House passes bill to block HHS from enforcing vaccine mandate in some healthcare facilities

The House of Representatives passed a bill on Tuesday that seeks to end the vaccine mandate for some health care workers, marking the first pandemic-related bill the Republican majority has approved since taking control of the chamber.

The legislation, titled the Health Care Workers Freedom Act, passed by a vote of 227-203, with seven Democrats joining Republicans in passing the bill.

The measure, introduced by Rep. Jeff Duncan (RS.C.), calls for suspending the Secretary of Health and Human Services (HHS) from enforcing workplace regulations and standards put in place during the COVID-19 pandemic — including the vaccine mandate – in Medicare and Medicaid-certified facilities.

Under the rules, healthcare workers in Medicare and Medicaid-certified facilities are required to receive at least their first dose in a primary series of coronavirus vaccinations in order to provide care, treatment or services. Over 10 million healthcare workers in approximately 76,000 facilities are subject to vaccine requirements.

The emergency standards were first issued by the Occupational Safety and Health Administration (OSHA) in 2021 to minimize the risk of coronavirus spreading among healthcare workers and patients, and went into effect early last year. year. The regulations were hotly contested in the courts, with the Supreme Court ultimately ruling last year to uphold the requirements set out for healthcare workers, while striking down a similar requirement that had been proposed for large employers.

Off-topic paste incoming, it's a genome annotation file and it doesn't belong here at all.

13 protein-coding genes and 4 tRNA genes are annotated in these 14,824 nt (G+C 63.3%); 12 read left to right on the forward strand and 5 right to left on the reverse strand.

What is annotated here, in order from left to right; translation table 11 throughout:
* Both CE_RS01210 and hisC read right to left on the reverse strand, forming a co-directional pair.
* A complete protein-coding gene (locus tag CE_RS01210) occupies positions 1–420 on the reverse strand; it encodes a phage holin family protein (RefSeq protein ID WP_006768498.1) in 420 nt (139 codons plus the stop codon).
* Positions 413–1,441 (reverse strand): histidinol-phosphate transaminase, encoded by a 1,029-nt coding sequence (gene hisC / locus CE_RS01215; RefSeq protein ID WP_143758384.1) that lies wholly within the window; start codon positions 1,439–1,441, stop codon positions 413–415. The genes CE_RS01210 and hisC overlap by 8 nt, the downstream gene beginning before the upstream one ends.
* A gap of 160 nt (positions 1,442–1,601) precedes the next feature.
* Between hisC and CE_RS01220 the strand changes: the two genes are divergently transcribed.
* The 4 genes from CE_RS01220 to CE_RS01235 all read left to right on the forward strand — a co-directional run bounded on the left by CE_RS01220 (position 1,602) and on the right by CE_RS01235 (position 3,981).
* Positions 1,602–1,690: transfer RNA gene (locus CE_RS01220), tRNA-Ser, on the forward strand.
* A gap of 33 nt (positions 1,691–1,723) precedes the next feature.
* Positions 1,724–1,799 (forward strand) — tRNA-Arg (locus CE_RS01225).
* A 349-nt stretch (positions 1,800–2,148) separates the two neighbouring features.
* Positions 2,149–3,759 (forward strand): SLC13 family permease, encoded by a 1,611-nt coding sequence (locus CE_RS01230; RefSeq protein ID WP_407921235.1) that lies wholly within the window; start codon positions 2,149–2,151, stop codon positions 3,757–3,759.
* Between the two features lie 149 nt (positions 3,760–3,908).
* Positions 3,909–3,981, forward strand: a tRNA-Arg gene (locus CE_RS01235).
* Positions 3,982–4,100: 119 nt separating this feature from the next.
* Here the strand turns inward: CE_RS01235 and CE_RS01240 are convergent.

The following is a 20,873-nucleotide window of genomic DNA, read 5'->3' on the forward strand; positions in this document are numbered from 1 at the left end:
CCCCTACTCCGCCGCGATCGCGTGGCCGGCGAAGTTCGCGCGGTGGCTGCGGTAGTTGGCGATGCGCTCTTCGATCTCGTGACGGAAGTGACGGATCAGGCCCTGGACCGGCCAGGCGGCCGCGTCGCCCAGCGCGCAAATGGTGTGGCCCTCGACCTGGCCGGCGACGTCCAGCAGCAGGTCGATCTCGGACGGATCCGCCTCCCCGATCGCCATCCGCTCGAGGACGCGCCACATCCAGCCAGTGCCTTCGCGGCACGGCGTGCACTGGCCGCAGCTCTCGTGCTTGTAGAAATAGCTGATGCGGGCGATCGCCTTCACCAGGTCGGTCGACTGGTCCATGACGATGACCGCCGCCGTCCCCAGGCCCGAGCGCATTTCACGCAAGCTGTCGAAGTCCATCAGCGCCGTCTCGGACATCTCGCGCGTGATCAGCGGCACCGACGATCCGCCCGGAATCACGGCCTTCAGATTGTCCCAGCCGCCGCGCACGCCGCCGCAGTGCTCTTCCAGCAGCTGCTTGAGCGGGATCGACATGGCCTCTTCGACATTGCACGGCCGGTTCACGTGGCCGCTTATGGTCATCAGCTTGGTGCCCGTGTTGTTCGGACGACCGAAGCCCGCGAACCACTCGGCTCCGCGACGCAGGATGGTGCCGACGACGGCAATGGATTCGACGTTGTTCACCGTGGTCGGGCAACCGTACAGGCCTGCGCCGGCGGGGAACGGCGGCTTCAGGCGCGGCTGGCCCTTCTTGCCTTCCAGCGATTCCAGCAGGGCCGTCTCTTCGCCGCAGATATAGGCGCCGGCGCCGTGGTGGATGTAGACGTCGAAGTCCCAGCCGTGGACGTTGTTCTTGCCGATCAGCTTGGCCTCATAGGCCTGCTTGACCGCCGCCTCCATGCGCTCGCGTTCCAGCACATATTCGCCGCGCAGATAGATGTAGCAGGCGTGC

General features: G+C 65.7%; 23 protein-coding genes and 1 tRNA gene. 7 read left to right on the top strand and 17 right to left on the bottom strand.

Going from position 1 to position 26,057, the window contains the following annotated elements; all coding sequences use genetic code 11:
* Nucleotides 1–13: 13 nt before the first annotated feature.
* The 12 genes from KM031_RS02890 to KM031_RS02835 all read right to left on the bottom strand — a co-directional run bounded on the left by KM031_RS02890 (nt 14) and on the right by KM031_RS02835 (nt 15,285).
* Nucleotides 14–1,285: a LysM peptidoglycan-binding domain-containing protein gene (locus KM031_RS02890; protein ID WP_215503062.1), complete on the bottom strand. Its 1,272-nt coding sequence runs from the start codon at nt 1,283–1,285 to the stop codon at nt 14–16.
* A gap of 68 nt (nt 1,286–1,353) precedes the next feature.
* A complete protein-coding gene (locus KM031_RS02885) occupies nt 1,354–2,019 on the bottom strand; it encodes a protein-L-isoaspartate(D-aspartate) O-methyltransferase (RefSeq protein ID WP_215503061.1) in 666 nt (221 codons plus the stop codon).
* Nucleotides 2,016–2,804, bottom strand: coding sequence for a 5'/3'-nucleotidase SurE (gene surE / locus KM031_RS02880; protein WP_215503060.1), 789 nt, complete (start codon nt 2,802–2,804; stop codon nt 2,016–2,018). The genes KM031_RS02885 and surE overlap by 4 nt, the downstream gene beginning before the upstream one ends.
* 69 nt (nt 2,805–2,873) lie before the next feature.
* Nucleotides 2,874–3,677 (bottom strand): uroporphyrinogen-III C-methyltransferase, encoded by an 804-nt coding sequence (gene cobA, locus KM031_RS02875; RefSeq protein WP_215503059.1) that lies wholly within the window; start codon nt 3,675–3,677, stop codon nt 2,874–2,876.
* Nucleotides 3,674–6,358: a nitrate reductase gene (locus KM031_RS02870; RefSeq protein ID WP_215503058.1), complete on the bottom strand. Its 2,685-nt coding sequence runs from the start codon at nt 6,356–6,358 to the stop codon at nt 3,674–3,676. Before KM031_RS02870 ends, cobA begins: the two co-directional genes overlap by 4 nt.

Employees, including doctors, technicians and nurses, potentially face termination if they do not comply with the mandate, although some religious and medical exemptions are included in the requirements. If noncompliance occurs throughout the facility, then termination of the Medicare and Medicaid programs may occur.

Implementation of the vaccine requirements set by the Biden administration has received support from medical groups, including the American Medical Association and the American Nurses Association.

Although these rules are issued in response to the ongoing public health emergency (PHE) COVID-19, they are not contingent on the PHE remaining in effect. The White House announced Monday that PHE is set to end on May 11.

As OSHA noted in 2021, Medicare’s interim final rules, such as the vaccine requirement, expire three years after they are issued unless they are finalized.

“This is no exception. The requirement expires in November 2024 if CMS takes no further action,” a spokesperson for the Centers or Medicare & Medicaid Services (CMS) said in a statement to The Hill.

House Democrats were quick to condemn the bill during the debate.

“The Health Care Workers Freedom Act. Really? Freedom from what?” Rep. Jan Schakowsky (D-Ill.) said on the floor. “The COVID-19 vaccine has enabled our heroic nurses and healthcare workers to save lives and protect the most vulnerable, including senior citizens. but you know we’re not done with it yet. People are still getting sick and dying.”

Rep. Robert Garcia (D-Calif.) criticized the proposed legislation as “cruel” and an “attack on public health.”

“Why endanger vulnerable populations? It’s cruel and irrational,” Garcia said.

Republican Rep. Larry Buckshon (D-Indiana) spoke in support of Duncan’s bill, adding that he supports vaccinating health care workers.

“I just don’t think CMS should be mandating it nationally,” Buckshon said.

Michael Schnell contributed.

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